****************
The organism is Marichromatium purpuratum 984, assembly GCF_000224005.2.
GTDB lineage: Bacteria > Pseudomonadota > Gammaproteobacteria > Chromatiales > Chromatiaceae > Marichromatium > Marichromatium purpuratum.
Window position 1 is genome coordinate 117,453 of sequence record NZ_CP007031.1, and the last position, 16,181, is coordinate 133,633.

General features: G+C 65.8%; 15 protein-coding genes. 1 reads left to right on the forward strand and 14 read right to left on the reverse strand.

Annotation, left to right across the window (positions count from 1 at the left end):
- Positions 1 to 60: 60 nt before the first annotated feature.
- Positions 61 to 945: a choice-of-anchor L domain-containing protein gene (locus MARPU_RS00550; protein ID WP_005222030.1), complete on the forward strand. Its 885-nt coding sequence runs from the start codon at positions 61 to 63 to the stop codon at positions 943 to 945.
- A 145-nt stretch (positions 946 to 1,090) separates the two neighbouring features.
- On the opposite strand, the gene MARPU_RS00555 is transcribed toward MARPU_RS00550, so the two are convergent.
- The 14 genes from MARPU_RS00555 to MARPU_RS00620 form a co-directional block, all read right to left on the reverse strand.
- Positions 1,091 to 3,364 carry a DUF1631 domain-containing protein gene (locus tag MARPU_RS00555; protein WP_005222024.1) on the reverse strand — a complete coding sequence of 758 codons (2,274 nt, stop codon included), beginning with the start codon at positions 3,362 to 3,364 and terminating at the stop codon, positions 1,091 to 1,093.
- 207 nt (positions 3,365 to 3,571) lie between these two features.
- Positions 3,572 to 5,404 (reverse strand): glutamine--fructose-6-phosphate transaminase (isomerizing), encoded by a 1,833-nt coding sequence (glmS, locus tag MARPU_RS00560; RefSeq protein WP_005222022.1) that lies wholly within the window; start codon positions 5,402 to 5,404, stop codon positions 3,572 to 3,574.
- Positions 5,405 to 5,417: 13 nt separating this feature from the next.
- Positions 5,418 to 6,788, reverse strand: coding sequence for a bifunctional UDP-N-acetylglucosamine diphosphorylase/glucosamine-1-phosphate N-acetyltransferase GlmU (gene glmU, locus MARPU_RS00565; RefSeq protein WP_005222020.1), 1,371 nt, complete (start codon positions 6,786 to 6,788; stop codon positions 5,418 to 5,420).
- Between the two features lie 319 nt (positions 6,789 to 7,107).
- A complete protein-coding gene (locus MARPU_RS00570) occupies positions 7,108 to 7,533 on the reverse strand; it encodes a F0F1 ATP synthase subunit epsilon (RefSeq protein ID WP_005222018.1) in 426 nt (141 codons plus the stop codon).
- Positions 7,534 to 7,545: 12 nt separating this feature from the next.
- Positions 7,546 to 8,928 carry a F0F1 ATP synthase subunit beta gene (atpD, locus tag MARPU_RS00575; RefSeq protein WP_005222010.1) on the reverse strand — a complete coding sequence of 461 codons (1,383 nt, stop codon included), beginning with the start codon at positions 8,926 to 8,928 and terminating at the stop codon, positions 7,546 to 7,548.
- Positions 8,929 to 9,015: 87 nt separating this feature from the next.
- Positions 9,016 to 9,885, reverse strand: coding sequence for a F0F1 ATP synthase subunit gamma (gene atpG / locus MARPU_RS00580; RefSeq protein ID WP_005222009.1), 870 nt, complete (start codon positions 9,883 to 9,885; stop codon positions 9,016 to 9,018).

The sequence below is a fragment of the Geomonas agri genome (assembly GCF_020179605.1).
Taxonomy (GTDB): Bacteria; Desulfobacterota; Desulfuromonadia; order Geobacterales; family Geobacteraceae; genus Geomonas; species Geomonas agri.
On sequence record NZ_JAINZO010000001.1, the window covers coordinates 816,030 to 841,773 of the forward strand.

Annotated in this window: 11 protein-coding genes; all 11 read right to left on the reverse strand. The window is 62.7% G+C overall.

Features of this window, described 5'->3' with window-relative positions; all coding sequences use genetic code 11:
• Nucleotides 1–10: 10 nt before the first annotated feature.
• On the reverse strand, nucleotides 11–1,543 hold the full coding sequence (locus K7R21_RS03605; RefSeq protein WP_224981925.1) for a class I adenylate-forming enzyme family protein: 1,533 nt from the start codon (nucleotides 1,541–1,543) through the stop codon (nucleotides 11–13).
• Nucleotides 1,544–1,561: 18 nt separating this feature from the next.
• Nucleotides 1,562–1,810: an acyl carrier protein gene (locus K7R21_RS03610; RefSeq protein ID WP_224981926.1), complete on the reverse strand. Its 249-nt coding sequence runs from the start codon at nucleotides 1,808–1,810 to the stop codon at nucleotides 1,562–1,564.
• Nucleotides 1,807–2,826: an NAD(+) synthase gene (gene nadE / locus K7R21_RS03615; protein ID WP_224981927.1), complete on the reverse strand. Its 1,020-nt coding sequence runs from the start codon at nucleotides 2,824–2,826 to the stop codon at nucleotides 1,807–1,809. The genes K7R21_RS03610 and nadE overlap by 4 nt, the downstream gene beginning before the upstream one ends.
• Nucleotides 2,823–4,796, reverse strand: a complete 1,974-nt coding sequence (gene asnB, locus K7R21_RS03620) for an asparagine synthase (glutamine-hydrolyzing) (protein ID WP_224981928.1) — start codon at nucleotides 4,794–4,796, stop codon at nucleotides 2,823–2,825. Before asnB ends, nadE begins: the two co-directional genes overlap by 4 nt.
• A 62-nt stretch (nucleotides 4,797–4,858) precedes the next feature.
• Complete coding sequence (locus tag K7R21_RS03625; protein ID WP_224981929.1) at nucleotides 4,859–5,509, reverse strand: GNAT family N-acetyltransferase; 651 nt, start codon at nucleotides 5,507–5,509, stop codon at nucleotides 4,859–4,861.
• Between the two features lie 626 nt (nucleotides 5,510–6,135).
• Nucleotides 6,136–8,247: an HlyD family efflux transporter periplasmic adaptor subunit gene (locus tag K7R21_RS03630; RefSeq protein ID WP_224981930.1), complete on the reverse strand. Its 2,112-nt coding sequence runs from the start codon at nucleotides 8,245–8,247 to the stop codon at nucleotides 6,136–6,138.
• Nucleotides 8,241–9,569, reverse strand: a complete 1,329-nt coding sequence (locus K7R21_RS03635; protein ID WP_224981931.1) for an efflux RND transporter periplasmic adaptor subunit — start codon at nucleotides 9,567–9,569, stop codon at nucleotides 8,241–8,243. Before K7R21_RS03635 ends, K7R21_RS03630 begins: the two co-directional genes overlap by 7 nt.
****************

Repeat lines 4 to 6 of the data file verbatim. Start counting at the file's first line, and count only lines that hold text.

General features: G+C 65.8%; 15 protein-coding genes. 1 reads left to right on the forward strand and 14 read right to left on the reverse strand.

Annotation, left to right across the window (positions count from 1 at the left end):
- Positions 1 to 60: 60 nt before the first annotated feature.